Stress Management

Specializing in Anxiety 

and Stress Management

 
Anxiety

Anxiety as with depression is the most identified emotional issue in our modern world.  You would think not considering our world as it is and the support that modern society gives us in living a comfortable and meaningful life.  But we are surrounded by it and often by things we have little or no control over like the obvious Corona Virus epidemic.  Each of us looking into our own selves begin to identify the issues that trigger anxiety.  However, we sometimes feel helpless in attempting to gain control over the emotions that are triggered by events or our internal responses. 

 

There are many strategies for gaining control and managing our anxiety.  No strategy fits all.  We use a multifaceted approach and may utilize many approaches in tandem with each other.  First of all we evaluate the situation and the circumstances and our responses to anxiety-provoking events.  We differentiate both the internal and external triggers to our anxiety responses.  We have to understand that our physiological and neurological makeup has as much to do with anxiety as the actual provoking events.  In doing this we can gauge which intervention would be the most efficacious. Based upon this we can go into our grabbag of interventions that we know that work.  There are many.  Let me name a few:  Talk therapy certainly has its place.  To process and identify the many facets of anxiety, reframe its dynamic to establish a better and more realistic understanding of the influence of anxiety in our lives is important.  CBT is a powerful approach to doing this.  Progressive relaxation has demonstrated itself over and over in addressing the physiological manifestations of anxiety.  Hence as the body relaxes, so does the mind.  Biofeedback and Neurofeedback are outstanding methodologies that also address the physiological responses.  Neurotherapy is an especially significant intervention that actually looks at the electrophysiology of the brain and identifies anxiety profiles. The brain can then learn to reregulate itself.  Change happens! And it really works!

 

Other approaches have proven quite efficacious as well.  Meditation quite effectively modulates the overly excitable brain.  Buddhist monks and experienced meditators display a much different disposition toward the anxiety issues of their life.and in general toward life.  Mindfulness training has been demonstrated as especially viable in treating anxiety.  Deep breathing exercises, music therapy, and guided imagery have all demonstrated a powerful palliative effect.   There are other strategies that we will discuss under other subclasses of anxiety.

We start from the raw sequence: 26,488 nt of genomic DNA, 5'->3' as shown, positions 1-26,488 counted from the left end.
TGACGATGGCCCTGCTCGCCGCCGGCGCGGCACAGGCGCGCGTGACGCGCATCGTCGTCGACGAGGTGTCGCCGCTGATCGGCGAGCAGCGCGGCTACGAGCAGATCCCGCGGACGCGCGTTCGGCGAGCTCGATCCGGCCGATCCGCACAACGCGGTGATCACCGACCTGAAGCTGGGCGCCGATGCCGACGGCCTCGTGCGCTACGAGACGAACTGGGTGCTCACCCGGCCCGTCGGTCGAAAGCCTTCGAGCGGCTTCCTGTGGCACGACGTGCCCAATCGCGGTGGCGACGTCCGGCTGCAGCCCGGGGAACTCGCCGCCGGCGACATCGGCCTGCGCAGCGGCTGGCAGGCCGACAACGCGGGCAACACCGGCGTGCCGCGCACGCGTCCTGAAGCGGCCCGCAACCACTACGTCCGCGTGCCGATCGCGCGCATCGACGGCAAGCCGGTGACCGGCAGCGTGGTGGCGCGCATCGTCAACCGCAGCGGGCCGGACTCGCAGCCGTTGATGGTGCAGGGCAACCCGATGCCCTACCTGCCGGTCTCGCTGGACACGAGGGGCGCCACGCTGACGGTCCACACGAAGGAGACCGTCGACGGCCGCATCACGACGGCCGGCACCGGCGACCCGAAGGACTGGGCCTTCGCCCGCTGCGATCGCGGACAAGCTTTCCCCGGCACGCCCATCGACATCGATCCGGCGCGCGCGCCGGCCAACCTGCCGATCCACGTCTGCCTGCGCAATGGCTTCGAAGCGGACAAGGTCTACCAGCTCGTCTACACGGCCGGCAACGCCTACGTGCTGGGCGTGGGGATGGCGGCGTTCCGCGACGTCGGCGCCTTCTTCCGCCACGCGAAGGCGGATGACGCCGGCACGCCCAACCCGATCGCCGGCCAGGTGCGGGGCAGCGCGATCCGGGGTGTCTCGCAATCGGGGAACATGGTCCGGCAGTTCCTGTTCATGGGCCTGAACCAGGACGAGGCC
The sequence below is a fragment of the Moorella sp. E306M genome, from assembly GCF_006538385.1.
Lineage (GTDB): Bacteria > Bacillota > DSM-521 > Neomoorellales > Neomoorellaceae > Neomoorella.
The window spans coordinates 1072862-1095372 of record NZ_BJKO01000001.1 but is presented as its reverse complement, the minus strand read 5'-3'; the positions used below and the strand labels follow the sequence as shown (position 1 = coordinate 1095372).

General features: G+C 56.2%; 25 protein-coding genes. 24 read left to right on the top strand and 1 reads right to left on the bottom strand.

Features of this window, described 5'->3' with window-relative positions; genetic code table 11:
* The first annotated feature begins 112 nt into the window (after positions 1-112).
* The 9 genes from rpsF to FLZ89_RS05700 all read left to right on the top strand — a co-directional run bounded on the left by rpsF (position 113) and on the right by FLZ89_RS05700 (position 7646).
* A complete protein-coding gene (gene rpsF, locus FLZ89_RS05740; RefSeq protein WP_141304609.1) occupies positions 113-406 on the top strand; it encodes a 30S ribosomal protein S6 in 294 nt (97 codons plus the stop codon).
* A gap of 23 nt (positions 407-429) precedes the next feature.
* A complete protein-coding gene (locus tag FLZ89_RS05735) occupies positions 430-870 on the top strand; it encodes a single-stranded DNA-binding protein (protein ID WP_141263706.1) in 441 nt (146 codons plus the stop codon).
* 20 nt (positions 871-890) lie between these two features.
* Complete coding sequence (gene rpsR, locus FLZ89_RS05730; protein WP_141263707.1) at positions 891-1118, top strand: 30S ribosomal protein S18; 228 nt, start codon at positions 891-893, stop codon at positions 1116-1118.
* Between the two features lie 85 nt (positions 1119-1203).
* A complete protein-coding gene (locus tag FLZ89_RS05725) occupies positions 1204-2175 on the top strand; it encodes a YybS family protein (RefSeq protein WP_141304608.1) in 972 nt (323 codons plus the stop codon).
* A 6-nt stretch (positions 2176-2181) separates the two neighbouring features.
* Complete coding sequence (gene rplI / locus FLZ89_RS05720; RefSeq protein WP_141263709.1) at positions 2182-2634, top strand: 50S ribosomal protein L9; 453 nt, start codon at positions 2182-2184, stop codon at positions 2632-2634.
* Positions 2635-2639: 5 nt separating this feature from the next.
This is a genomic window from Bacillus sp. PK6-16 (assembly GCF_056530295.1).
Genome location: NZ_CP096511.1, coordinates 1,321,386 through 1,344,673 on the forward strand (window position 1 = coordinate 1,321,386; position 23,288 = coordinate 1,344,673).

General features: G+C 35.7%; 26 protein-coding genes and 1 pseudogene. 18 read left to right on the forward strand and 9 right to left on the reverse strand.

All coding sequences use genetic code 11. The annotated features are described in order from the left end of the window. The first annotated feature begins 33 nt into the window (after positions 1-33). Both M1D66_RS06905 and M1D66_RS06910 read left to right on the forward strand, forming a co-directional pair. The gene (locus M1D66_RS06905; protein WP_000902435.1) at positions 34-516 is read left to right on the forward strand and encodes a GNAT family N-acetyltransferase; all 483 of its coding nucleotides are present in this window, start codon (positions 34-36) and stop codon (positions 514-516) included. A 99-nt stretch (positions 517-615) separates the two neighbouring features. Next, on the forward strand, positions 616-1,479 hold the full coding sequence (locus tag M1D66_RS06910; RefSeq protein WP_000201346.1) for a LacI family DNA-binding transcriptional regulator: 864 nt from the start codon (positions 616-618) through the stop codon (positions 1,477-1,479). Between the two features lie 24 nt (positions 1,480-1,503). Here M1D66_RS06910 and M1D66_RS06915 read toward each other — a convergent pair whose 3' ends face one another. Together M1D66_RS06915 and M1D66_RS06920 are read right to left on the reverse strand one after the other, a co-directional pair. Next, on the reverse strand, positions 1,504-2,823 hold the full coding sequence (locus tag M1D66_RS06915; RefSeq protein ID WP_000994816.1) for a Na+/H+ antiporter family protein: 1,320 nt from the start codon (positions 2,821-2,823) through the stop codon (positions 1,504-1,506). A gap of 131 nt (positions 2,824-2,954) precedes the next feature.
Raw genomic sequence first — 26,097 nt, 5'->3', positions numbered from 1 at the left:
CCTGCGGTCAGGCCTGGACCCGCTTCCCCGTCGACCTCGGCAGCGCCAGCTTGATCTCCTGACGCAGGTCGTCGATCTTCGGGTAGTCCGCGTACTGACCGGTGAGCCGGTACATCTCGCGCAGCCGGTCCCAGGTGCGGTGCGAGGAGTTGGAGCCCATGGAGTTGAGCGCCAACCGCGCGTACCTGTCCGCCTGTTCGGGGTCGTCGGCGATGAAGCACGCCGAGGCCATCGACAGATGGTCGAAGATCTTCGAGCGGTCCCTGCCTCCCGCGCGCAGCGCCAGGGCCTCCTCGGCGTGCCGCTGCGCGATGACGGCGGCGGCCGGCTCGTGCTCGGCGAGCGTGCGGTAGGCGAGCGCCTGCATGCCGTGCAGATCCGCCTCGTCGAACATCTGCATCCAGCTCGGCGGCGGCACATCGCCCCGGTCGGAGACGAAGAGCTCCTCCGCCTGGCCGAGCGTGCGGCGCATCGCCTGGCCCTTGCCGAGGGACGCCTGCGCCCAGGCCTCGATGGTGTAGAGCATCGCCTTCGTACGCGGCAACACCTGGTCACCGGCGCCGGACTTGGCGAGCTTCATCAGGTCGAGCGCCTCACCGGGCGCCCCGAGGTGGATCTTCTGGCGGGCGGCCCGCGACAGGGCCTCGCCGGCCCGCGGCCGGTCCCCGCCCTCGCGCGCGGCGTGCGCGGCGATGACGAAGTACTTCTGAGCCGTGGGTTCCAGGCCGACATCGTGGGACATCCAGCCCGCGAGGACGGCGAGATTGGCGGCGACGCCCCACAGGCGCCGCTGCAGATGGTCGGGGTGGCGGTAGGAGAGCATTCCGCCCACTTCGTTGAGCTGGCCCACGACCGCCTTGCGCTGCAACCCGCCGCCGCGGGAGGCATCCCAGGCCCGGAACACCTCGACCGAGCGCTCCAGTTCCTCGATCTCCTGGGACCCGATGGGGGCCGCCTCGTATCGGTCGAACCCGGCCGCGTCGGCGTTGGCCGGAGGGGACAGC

Post Traumatic Stress Disorder

Emotional and physical trauma are horrific events.  The experiences can create a lasting impression on the human psyche.  I never went to war but as a Marine, I had many friends who did, who experienced the ravages of war and suffered the emotional effects of those experiences.  I have also worked with many who have suffered much trauma due to physical and emotional abuse.  They live their lives daily with the memory of these events, and dream of them as well.  Many have little memory of those events but subconsciously they affect many aspects of their lives.  We call this Post Traumatic Stress Disorder.  This is a type of anxiety that can take hold of our lives and influence how we live it. 

 

Many other issues are linked to PTSD, an addictive problem is one of them.  Anxiety, phobias, avoidant behaviors are others.  One approach that has been particularly powerful is Neurofeedback.  Once we have identified the electrophysiological correlates of  PTSD, the brain can teach itself to reregulate itself through training. We call it Alpha/Theta Training.  The training helps raise the power of the alpha and theta waves which are linked to a relaxation response.  Over time this becomes the norm. The client is no longer saddled with the emotional content of these memories.  In the case of comorbid addictive disorders, the cravings for substances is diminished.